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How to Stock Your Pantry on a Budget

How to Stock Your Pantry on a Budget

A well-stocked pantry is a kitchen staple, but keeping it full of the right ingredients can be both time-consuming and expensive. Not to mention, many people don’t know what having a “well-stocked pantry” actually looks like.

Pantry basics are divided into several categories: grains, canned goods, seasonings and spices. A standard pantry could include:

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  • Grains: flour, oatmeal, rice, polenta, quinoa
  • Canned goods: stewed tomatoes, beans, tuna
  • Seasonings/condiments: olive oil, balsamic vinegar, mustard, soy sauce, sea salt, black pepper
  • Spices: cumin, red pepper flakes, cinnamon, nutmeg, coriander
  • Other: sugar, vegetable stock, nuts

With all of these items on hand, you can make a filling meal quickly and easily, without heading to the store – you just need the veggies and protein to round it out. Luckily, you can easily stock your pantry on a budget when you maximize your coupons, choose your grocery store wisely and more.

1. Make a Better List

Once you know what should be in your pantry, it’s time to go shopping. How many times have you gone to store and left with all the things you don’t need and none of the things you do?

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A list helps you stay organized, so you get everything you need, while shopping smarter. Use your list to compare prices on items at different stores, before you go, so you know you’re always getting the best deal possible.

Make your list more effective with apps like GroceryiQ. With this app, you can create a detailed grocery list, find coupons – which are intergrated within the app for major brands and stores across the country – and create favorites so it’s easy to add the same items every few weeks.

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2. Shop Around Before Falling in Love With One Store or Another

While shopping at just one store is convenient, it may not be the most cost effective method. Researching which grocery stores have the best prices is an almost foolproof way to make sure you’re getting the best deal. For example, according to a recent study, Aldi is one of the most inexpensive places to do groceries. Sixty-six of their items were priced the lowest when compared to other grocery stores, like Publix and Trader Joes.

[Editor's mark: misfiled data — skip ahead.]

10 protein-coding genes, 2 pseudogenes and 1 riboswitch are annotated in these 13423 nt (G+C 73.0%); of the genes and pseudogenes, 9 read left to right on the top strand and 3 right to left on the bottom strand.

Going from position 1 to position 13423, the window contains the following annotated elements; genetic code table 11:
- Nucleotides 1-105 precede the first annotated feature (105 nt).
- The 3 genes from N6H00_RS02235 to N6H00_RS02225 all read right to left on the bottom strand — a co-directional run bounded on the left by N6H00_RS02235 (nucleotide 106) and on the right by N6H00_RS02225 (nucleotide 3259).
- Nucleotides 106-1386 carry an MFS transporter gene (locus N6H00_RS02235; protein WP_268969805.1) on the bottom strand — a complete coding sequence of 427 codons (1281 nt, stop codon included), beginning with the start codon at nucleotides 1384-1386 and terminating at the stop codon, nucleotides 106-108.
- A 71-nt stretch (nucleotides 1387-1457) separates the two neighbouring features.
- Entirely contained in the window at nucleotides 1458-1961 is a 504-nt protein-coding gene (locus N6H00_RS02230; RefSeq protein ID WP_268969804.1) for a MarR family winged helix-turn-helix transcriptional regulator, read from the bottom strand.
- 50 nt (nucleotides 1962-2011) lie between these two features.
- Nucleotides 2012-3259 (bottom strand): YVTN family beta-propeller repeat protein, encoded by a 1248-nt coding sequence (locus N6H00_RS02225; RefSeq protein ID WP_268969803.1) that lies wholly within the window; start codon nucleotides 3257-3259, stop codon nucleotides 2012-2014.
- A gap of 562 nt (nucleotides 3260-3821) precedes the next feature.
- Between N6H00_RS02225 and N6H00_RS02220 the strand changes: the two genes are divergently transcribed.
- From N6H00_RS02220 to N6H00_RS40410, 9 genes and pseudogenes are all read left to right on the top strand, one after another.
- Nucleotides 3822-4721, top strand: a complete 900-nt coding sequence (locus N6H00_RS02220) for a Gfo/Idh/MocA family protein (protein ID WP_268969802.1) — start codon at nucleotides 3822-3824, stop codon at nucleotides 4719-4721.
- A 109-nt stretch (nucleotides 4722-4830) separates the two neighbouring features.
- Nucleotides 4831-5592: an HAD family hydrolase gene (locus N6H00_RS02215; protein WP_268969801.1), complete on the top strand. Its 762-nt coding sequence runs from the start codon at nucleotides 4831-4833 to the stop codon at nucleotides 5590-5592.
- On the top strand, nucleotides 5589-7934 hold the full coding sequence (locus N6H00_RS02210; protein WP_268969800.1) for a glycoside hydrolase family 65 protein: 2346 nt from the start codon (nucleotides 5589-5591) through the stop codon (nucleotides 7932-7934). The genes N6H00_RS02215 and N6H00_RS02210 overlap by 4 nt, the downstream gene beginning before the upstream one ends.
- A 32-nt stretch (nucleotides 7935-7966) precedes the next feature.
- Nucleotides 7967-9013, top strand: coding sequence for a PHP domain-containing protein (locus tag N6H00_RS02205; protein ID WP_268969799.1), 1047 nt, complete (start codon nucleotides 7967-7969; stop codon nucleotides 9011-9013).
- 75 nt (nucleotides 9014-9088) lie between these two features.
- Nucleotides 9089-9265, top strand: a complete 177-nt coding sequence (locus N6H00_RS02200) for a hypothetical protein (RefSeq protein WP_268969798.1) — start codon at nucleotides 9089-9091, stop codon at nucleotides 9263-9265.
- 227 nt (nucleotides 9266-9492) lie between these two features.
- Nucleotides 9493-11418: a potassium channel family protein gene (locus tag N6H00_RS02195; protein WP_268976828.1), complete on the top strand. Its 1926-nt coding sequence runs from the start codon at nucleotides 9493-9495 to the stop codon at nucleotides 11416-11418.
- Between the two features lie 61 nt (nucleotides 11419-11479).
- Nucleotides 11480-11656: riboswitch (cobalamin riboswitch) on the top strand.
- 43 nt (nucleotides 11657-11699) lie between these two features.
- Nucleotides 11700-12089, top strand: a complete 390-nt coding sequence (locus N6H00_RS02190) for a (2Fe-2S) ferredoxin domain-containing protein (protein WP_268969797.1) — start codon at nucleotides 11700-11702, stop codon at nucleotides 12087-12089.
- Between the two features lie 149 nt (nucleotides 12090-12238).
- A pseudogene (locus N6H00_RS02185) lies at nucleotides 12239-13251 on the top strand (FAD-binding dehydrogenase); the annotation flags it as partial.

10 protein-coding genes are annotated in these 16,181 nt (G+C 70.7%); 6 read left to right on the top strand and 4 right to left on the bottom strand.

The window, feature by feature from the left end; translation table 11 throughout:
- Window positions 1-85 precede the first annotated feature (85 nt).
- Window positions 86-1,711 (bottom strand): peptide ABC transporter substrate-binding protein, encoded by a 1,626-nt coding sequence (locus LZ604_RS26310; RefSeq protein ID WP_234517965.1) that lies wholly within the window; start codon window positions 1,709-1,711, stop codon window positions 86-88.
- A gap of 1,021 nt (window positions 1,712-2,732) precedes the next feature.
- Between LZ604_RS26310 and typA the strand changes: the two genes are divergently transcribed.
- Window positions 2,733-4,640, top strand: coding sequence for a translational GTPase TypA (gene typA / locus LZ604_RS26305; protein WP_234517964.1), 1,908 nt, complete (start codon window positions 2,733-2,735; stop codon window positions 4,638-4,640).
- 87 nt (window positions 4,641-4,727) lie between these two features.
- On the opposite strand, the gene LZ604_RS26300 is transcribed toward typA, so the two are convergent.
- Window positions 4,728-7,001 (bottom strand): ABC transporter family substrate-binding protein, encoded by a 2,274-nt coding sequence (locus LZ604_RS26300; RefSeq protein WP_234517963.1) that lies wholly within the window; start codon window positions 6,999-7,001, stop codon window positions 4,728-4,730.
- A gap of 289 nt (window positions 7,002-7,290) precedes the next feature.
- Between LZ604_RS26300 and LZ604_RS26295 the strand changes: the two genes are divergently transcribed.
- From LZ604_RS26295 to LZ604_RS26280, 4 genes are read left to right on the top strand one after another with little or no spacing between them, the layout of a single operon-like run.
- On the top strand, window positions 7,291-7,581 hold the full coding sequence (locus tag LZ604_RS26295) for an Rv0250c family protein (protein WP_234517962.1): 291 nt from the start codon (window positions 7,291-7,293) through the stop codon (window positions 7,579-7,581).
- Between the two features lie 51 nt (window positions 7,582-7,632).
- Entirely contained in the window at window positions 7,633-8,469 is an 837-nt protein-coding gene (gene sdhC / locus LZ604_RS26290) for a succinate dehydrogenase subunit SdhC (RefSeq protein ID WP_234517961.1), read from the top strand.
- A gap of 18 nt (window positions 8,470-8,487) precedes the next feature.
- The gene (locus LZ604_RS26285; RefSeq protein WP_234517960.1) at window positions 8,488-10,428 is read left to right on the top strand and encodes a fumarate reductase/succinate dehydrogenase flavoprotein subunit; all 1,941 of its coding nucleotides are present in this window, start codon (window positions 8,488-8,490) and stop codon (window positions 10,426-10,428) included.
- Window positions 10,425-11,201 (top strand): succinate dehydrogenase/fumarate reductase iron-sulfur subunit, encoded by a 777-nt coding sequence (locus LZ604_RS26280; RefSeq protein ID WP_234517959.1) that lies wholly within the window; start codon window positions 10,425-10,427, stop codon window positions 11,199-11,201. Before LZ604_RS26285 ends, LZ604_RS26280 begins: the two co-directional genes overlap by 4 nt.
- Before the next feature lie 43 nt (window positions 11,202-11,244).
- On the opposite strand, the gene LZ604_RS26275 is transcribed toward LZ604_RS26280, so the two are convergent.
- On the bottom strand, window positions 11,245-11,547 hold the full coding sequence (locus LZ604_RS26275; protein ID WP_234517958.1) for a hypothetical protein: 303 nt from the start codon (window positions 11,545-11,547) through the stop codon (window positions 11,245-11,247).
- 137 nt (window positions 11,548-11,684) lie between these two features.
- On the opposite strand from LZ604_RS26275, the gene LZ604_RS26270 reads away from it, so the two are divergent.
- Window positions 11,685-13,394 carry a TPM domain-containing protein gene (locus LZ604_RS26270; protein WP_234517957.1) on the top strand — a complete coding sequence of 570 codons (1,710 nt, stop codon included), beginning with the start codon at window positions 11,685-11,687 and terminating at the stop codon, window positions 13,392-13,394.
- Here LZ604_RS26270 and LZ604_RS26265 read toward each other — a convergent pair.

Consider visiting different store for different items – depending on what’s available at what price. Some items may be more affordable for certain pantry items Trader Joe’s while Aldi may provide you with the best price for other items. Long story short: Stock your pantry as items run out and head to the most affordable store for that particular item.

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3. Maximize Your Coupons

Coupons are one of the simplest and easiest ways to stretch your budget. Online coupon companies provide a clutter-free way to get the best deal possible and many grocery stores have entire sections on their websites dedicated to coupons that you can print and use.

Whole Foods recently launched an app that provides users with a barcode for all the coupons offered that day and it’s scanned straight from their phone screen at checkout. Also, many grocery stores, including Publix, allow for coupon stacking, or using both store and manufacturer coupons for certain items.

4. Buy in Bulk

Buying in bulk is the best way to stock your pantry on the budget – just remember to only buy in bulk if you know you like the item. Twenty pounds of quinoa at 50 percent off is great, but make sure that you actually like quinoa before you buy all of that.

With a little research and preparation, you can stock your pantry on a budget. Use these tips to save money on every trip to the store and your bank account will thank you.

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Last Updated on September 28, 2020

The Pros and Cons of Working from Home

The Pros and Cons of Working from Home